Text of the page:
33 Dead in Blacksburg, Virginia? I think I’ll take a walk

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I decided to go for a walk.

It was lunchtime Tuesday, and it was one of those kind of days that we treasure in Detroit – hell, in all of Michigan – because it was one of those days pregnant with the promise of springtime. The blue skies, the warm winds, the relaxed smiles on peoples’ faces as they strolled about downtown at a noticeably slower clip than the wintertime hustle. The springtime pace is designed to soak in, breathe deep, and absorb because we all know this won’t last for long.

That’s the thing about springtime in cold weather rust-belt cities like Detroit is we can at least pretend that the insistent sunlight and warmth will melt away the ugliness of winter, both real and metaphorical. Spring is proof that there is always tomorrow, always until the end of time. There may be bloodshed and carnage to the left of us, but the sun also rises.

So yes, I know. I heard. About all the people mowed down by some deranged student who, like most deranged killers of his ilk, has already been classified as “a loner”. At least that’s what I saw in one recent news report. But even if I hadn’t read that he was a loner, I would have already known. Why? Because these mass murderer types are always classified as a “loner” or an “outsider” who “always pretty much kept to himself.” Oh, and don’t forget the quote from Mom that “he was always such a good boy.”

You’ll notice, by the way, the absence of quotes from Mom that “she was always such a good girl” before she decided to mow down the entire crowd for kicks. You’ll notice the absence of “she” whenever these types of stories appear, except the “she” that got murdered by the “he” that had always been “such a good boy.” Something to think about. Anyway, as similar as these guys are starting to sound, I’m beginning to wonder if this isn’t the same guy coming back to haunt us all over and over and over again.

So I decided to take a walk. Figure out what I should say about all this, if anything. Because I knew everybody with a pen was going to be saying something, and why bother repeating everybody else, right? There’s only so much to say about a mass murder, even if it’s the worst in history. It’s horrible, it’s gruesome, it’s a tragedy – and you can bet the next tragedy isn’t far away. Just a few news cycles, as a matter of fact. Count on it.

And so as I got on the Detroit People Mover to take a ride over to the Millender Center stop, which is one of the closest stops to the Riverwalk, I started thinking about something I had said in an earlier piece, namely that all the furor surrounding Don Imus would last about as long as it took to identify the next Catastrophe of the Week. And sure enough…

But wait a minute. Was I talking about Don Imus? Or was that the FOX TV issue? The one about whether the Congressional Black Caucus should have hooked up with those right-wing crazies. Or was I talking about Tara Grant? Yeah, maybe that was the story. The one where hubby chopped up wifey and left her remains scattered about?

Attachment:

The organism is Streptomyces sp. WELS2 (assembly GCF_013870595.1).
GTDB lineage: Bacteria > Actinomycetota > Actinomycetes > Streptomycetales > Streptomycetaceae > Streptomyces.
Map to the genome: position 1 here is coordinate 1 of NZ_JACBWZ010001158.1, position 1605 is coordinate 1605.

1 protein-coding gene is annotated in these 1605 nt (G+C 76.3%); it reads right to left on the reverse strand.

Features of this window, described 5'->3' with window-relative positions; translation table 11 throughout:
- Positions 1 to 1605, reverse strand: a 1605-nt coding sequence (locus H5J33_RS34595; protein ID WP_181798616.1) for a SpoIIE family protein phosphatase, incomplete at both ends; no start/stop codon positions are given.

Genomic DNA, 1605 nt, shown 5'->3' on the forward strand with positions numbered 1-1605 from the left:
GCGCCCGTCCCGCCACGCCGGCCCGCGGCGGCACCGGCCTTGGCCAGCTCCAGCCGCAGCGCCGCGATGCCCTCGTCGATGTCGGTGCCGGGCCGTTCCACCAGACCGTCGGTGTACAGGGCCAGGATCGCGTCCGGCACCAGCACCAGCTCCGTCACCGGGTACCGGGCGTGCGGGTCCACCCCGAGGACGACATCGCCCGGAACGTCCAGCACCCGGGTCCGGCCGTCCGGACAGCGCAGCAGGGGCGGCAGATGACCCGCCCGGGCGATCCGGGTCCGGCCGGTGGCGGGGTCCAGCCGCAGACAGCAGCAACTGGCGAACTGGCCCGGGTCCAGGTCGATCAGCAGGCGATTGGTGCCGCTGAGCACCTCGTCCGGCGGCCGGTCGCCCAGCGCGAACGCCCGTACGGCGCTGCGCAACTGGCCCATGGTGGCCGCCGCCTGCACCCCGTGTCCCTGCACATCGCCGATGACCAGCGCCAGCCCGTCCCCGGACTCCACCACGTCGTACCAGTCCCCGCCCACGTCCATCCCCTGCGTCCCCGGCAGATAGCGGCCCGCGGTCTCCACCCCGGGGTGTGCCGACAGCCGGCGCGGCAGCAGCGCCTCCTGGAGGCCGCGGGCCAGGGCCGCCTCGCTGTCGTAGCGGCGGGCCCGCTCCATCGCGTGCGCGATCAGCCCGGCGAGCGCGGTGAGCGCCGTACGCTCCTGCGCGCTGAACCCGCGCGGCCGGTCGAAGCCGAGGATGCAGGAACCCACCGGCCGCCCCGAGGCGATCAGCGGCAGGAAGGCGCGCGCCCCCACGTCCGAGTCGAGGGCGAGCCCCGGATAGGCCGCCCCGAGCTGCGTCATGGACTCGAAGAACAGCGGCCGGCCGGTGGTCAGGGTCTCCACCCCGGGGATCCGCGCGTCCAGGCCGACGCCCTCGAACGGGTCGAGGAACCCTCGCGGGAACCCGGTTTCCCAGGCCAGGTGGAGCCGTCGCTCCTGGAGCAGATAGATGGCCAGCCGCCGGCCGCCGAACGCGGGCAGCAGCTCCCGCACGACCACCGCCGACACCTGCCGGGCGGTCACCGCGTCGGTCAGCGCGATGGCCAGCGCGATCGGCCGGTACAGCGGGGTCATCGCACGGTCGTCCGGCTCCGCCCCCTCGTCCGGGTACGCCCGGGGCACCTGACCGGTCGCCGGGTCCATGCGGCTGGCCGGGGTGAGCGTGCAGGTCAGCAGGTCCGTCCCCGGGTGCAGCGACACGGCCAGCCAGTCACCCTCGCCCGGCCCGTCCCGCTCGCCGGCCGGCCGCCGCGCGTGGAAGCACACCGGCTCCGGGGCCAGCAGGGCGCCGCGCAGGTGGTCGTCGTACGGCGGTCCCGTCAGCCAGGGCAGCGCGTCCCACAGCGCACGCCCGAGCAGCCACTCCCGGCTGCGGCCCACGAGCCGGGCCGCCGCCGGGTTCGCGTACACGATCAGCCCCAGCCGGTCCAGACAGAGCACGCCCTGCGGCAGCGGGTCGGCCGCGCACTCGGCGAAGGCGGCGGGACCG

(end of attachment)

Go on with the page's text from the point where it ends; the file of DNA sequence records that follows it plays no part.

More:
I dunno. I’m getting confused. So many tragedies, so little time, which is why I needed to walk. And as I slowly took my time strolling down past Hart Plaza toward the river, before deciding to head east toward the RenCen, I kept trying to think of something profound to say. Something really deep that no other writer would be deep enough to come up with. Something that would make this the definitive “33  Dead in Blacksburg!!!” column that all other writers everywhere would point to with awe, wishing they had gotten there first.

But then I reached the end of my walk, because it was time to get back to work, and I realized it just plain and simple does not matter. There are 33 dead in Blacksburg. There are more than 3,000 dead in Iraq, and that’s just the Americans. There are other atrocities in other areas of this country – and  in faraway lands – that we will never hear about because they don’t register on our media radar screen as top news. But does that mean they are somehow lesser atrocities simply because we didn’t hear about them on the 5 o’clock news?

Wow. Look at that seagull up there, the way he’s just floating, waiting for something to happen.

And waiting…

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~ by Keith A. Owens on April 17, 2007.

5 Responses to “33 Dead in Blacksburg, Virginia? I think I’ll take a walk”

  1. […] Read more here… […]

  2. Sometimes a walk can clear the head and give moments of clarity. It’s just a shame that we have to keep writing about stuff like this, I hate these times, it’s almost a morbid sense of enjoyment of other’s misery on the news. Maybe one day we can write and celebrate that our troops are coming home….one day

  3. Latimer,

    No doubt these are harsh times, and it’s definitely painful to have to write about it. On the other hand, if folks like you and I don’t speak up and speak out, then there’s silence. And that is far worse.

  4. If I could take a walk every time something crazy happened in this world, I would be in really good shape.

    Just wanted to drop a line to let you know, we saw your comments over on Free Slave and thought to drop in and introduce ourselves as one of your AfroSphere neighbors.

  5. ExodusMentality,

    Great to have you up in the neighborhood, and thanks so much for introducing yourselves. It’s truly good to know you, and it’s always grat to have good neighbors. Free Slave is strong territory.

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